The Glenffinnan Rail Bridge: Made famous by the Hogwarts Express of Harry Potter movies.
How to get to Glasgow
Glasgow Airport: Glasgow Airport is located approx 8 miles/13Km west from the city centre and is the main airport for long-haul flights.
Glasgow offers direct flights regularly from London (about an hour flight with BA, EasyJet, Ryannair), the US East Coast (American Airlines, Delta, United), Canada (Air Canada), Germany (EasyJet, Ryannair), France (Air France, EasyJet), Netherlands (KLM, EasyJet), Spain (EasyJet) and Italy (BA, EasyJet). Emirates (code-shared with Qantas) flies from Australia with a single stopover at Dubai.
Edinburgh Airport: Another option for long-haul flights, as it is only a 50 minute train trip into Glasgow Central rail station. A bus service is also available, but I find the train is more comfortable and less cramped.
Airlines flying into Edinburgh Airport include BA, Qatar, Etihad, Air Canada and Qantas.
You can also take the rail or drive into Glasgow. If you decide to drive, the highways are very good and routes are clearly marked. Just don't forget to drive on the left-hand side of the roads!
How to Get Around Glasgow
The city centre is laid out in a grid and is easy to get around by foot.
The rail service and the underground (the famous "Clockwork Orange") are both excellent, clean and reliable.
Buses are also good, but ensure you have correct change for your trip or risk incurring the wrath of the driver.
Taxis/cabs are reasonably priced and the distances around the city are not large.
Best Times to Visit Glasgow
Folks often ask "When is the best time to visit Scotland?" or "What is the best month to visit Scotland?". Spring, summer and autumn are all good times. Each has its own different complexion, so try each of them over time!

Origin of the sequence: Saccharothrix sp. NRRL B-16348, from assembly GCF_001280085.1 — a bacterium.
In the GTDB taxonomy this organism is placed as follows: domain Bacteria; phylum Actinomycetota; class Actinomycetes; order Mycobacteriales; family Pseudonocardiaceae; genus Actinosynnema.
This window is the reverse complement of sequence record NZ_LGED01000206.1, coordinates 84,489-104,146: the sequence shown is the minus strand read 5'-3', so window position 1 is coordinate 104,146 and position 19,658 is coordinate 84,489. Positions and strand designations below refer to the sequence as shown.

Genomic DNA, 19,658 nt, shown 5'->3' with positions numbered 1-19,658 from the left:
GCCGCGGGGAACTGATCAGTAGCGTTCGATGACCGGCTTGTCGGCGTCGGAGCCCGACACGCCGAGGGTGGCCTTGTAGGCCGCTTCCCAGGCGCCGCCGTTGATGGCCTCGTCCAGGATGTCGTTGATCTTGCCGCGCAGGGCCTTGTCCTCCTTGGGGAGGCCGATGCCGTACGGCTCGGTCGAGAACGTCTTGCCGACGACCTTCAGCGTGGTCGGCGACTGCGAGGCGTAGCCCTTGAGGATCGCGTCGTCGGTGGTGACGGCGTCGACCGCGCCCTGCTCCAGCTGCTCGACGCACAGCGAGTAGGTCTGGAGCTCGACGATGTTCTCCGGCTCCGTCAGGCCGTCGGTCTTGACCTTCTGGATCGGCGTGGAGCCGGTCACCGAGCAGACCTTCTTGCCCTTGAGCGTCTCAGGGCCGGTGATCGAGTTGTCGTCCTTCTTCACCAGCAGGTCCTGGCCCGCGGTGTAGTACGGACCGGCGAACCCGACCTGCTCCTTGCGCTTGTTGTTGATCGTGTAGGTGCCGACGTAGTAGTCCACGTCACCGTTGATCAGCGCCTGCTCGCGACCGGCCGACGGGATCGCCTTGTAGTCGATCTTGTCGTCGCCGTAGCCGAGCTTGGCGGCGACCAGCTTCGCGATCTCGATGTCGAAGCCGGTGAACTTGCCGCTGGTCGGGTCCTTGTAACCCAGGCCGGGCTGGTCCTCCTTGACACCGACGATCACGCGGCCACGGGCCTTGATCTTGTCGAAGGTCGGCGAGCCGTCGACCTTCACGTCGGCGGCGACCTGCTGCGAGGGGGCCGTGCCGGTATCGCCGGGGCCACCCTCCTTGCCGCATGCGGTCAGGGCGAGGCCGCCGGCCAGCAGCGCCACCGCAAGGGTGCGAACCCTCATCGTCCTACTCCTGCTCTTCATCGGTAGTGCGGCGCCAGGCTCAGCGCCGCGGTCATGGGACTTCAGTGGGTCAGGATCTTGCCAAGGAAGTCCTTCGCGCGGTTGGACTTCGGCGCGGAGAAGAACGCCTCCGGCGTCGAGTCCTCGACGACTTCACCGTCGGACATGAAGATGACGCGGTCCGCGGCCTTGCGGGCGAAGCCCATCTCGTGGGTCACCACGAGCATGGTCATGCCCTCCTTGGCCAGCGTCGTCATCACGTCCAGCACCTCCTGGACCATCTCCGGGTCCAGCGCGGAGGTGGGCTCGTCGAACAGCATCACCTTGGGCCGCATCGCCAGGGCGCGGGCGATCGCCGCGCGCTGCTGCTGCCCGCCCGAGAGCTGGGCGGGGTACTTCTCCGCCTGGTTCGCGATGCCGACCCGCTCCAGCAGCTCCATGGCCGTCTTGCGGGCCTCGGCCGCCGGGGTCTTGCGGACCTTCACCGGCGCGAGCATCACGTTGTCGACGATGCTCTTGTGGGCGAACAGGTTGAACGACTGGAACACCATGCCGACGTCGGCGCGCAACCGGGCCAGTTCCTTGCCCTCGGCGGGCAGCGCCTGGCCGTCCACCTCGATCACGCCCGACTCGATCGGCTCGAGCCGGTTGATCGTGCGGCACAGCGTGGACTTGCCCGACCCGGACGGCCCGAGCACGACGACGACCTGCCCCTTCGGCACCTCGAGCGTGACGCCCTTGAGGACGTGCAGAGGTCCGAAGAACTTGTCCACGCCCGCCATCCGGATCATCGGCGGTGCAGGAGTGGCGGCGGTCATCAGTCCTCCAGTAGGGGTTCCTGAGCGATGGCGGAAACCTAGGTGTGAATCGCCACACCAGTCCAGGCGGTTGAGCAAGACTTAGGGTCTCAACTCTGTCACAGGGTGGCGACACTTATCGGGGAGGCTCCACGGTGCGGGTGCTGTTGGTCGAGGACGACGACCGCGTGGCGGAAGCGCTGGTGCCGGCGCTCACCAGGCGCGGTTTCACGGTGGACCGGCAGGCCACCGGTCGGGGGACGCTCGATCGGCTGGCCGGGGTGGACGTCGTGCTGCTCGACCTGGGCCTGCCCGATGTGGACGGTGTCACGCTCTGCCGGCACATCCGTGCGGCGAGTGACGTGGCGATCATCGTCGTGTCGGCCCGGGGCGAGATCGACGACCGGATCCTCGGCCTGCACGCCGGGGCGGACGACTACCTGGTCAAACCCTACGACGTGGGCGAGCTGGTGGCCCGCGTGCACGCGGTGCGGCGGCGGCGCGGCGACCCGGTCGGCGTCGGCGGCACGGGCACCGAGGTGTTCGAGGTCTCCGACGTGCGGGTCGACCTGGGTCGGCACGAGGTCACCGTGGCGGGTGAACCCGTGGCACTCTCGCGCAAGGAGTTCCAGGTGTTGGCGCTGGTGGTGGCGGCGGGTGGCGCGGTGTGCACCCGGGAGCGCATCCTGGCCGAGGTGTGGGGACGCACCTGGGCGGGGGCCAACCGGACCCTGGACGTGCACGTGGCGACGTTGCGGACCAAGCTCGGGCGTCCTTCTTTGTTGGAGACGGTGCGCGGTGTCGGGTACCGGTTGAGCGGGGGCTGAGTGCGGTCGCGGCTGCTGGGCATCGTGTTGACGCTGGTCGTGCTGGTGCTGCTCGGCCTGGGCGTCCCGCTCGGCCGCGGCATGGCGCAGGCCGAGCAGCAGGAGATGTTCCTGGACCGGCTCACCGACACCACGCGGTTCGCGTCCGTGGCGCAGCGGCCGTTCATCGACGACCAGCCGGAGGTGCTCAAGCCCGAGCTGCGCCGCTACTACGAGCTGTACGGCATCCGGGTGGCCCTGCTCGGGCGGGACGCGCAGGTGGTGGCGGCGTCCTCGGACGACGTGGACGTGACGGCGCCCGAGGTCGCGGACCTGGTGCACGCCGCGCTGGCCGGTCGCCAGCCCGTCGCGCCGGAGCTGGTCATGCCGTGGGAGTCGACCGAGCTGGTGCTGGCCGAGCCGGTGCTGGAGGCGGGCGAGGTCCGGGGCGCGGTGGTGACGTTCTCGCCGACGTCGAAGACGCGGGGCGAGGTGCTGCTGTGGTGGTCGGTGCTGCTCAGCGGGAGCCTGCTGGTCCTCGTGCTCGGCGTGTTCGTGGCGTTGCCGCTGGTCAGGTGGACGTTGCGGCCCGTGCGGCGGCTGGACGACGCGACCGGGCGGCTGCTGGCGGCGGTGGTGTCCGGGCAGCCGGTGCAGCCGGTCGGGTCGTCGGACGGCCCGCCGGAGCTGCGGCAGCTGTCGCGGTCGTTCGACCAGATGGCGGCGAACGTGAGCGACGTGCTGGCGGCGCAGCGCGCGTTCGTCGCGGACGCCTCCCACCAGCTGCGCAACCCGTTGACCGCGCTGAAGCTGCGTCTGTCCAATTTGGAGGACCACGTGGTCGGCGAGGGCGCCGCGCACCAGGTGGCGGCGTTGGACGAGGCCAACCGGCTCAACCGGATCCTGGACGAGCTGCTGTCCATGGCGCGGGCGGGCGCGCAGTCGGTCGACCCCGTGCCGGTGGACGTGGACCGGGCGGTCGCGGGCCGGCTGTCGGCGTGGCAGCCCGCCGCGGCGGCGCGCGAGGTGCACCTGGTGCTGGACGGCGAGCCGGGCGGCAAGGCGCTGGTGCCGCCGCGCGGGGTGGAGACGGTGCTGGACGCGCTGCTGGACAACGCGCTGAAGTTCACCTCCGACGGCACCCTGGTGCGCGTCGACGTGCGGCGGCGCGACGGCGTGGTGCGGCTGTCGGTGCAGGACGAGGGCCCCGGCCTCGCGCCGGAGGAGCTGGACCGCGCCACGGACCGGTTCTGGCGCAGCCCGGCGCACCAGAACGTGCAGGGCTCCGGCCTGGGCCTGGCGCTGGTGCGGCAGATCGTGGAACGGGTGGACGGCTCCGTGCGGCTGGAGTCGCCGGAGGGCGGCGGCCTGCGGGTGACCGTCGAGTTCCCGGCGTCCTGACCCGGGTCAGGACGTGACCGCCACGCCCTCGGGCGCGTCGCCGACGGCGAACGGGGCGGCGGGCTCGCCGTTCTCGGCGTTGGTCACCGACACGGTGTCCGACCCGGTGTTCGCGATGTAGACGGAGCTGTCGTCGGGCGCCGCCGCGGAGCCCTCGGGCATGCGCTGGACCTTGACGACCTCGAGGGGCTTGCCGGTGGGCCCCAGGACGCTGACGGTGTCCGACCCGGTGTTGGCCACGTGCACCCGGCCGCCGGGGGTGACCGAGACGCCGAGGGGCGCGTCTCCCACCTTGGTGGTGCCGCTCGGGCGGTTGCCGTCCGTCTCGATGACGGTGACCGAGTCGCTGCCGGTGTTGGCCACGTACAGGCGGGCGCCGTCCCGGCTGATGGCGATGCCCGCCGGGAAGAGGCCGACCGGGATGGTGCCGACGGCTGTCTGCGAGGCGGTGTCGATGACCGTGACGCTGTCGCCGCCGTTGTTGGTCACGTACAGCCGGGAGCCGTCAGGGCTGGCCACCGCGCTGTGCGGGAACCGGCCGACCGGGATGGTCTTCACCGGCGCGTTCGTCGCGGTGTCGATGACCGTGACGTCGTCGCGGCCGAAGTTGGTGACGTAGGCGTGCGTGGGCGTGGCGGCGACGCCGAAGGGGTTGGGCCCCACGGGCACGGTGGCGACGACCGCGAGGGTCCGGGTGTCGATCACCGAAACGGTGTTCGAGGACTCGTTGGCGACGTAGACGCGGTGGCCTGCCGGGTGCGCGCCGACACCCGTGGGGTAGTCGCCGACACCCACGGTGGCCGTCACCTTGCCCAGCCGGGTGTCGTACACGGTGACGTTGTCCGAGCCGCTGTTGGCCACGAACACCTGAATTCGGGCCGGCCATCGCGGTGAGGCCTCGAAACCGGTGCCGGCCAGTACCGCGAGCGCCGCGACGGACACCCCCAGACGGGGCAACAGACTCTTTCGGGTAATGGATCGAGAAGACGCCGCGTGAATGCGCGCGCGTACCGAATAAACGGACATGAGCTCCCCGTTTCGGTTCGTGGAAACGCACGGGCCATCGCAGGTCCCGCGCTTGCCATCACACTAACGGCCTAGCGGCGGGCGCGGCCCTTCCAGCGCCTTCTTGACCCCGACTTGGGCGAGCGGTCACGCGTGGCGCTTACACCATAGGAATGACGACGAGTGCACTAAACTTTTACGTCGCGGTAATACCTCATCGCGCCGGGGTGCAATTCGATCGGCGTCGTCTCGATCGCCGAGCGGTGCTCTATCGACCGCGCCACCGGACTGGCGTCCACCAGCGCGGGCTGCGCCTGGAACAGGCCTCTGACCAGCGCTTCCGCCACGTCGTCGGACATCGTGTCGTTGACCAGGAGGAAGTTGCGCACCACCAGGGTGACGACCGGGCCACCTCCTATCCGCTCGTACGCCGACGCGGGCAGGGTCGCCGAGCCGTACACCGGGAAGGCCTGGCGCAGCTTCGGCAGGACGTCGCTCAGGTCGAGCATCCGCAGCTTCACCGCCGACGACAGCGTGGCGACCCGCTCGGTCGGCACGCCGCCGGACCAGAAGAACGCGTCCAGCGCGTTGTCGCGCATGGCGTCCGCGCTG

Surprisingly, for a small country, regional weather patterns can vary markedly over quite a short distance. Winter can be quite damp and while colder than summer, Glasgow is more temperate than further north and Glasgow also doesn't get the icy winds that blow through Edinburgh during winter. So, winter is perfect for indoor sightseeing or sitting by a fire with a malt whisky and good company.
Much of Scotland is further west than most of England (Edinburgh is west of Bristol), giving Scotland a maritime climate, which is much milder than might be expected at such a northerly latitude. The mountains also mean that a single "climate of Scotland" is difficult to define.
Winter is obviously going to be cold, but any of the other 3 seasons are good times to see the changing nature of this great city.
Eat & drink in Glasgow, Scotland
From outstanding seafood and shellfish to unbeatable game and beef, Glasgow’s location on Scotland’s West Coast offers an abundant source of some of the best local produce in the world.
Glasgow boasts a deep-rooted Indian and Pakistani food heritage (not to mention the huge influence of Italian settlers in the city), so the city has a food scene as international as many major European capitals.
The emergence of hip foodie neighborhoods such as Finnieston in the west of the city and Strathbungo in the south, alongside an excellent vegan scene (the city was voted PETA’s most vegan-friendly city in 2013 and consistently remains in the top 3 vegan-friendly cities of the UK), have also helped to transform the city’s dining credentials in recent years. I have expanded my selection to include vegetarian restaurants and others that cater to dietary constraints, rather than just Glasgow's vegan restaurants.